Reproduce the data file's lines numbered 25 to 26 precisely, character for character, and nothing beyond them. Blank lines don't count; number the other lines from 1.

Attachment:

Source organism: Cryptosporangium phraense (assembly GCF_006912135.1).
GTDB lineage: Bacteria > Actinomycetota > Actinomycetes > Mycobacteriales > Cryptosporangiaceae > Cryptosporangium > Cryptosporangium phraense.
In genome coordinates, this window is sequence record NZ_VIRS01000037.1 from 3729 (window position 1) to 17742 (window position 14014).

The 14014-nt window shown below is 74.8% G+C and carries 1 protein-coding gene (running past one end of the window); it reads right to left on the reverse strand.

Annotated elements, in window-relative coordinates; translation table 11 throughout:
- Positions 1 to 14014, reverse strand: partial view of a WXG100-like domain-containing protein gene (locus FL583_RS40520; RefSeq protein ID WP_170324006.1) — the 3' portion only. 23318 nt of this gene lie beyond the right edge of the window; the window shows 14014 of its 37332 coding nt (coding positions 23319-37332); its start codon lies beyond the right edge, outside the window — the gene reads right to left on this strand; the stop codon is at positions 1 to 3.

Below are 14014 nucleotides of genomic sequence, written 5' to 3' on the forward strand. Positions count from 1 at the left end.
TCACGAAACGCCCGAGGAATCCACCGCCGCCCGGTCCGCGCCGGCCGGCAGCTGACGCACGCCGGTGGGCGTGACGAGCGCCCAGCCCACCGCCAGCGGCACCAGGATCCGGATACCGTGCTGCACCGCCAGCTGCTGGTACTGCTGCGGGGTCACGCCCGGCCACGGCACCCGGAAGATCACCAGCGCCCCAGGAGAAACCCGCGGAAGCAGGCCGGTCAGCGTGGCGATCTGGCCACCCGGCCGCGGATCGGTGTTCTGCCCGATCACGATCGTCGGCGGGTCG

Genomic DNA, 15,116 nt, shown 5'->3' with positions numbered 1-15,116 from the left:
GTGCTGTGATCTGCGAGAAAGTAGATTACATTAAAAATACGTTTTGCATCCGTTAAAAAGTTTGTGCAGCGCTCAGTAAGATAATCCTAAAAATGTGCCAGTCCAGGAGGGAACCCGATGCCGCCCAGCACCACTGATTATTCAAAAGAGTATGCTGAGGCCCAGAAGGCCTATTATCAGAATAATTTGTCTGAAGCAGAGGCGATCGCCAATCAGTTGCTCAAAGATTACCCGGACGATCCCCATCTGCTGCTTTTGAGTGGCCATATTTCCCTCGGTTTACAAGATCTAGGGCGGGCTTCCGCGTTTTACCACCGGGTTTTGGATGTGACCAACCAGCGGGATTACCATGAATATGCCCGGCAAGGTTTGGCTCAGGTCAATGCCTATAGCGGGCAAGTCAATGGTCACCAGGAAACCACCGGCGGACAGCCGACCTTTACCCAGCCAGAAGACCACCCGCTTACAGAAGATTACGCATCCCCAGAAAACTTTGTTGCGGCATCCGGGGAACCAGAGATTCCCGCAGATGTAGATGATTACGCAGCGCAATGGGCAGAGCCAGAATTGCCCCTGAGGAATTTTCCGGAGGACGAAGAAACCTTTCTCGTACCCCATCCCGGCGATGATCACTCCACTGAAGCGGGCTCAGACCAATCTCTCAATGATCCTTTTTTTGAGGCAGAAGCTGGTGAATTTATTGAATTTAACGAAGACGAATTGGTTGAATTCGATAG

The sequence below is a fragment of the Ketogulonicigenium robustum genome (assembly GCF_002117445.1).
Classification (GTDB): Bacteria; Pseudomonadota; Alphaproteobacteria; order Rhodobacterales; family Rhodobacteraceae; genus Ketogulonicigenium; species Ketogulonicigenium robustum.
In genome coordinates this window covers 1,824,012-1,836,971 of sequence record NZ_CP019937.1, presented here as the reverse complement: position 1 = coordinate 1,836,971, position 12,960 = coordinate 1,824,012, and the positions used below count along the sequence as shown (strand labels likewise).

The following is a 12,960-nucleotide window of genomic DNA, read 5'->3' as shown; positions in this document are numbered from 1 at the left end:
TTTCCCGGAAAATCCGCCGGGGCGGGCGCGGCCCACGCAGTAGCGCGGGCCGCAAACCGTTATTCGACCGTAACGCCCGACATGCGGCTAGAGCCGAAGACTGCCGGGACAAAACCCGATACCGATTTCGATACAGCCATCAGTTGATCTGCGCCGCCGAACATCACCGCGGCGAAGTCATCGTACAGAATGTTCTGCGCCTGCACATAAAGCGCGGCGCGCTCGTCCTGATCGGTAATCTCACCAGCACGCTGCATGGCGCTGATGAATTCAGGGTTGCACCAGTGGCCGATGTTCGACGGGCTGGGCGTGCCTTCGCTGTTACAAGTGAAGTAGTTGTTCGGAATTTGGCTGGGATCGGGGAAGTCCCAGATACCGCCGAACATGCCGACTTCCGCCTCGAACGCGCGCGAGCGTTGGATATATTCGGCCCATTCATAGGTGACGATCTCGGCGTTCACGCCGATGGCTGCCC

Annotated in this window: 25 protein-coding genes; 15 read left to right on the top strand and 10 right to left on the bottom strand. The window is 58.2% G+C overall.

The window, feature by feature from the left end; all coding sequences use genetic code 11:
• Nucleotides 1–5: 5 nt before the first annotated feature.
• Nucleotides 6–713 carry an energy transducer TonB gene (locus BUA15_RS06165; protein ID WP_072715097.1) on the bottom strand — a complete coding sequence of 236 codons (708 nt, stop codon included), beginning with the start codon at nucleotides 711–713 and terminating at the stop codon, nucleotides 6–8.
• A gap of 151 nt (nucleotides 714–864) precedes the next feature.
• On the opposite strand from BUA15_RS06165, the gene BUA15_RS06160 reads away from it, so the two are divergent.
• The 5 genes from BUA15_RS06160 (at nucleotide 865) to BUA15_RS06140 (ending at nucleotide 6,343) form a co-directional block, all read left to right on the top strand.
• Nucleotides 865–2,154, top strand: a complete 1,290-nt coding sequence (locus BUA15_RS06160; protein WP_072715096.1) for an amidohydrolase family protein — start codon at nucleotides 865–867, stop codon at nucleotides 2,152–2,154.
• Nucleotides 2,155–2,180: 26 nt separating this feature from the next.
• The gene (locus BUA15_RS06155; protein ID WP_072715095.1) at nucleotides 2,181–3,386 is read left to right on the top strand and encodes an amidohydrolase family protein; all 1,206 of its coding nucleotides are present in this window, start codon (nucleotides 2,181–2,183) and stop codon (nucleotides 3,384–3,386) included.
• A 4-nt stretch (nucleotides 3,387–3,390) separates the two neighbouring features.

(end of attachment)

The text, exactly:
• The gene (locus BUA15_RS06155; protein ID WP_072715095.1) at nucleotides 2,181–3,386 is read left to right on the top strand and encodes an amidohydrolase family protein; all 1,206 of its coding nucleotides are present in this window, start codon (nucleotides 2,181–2,183) and stop codon (nucleotides 3,384–3,386) included.
• A 4-nt stretch (nucleotides 3,387–3,390) separates the two neighbouring features.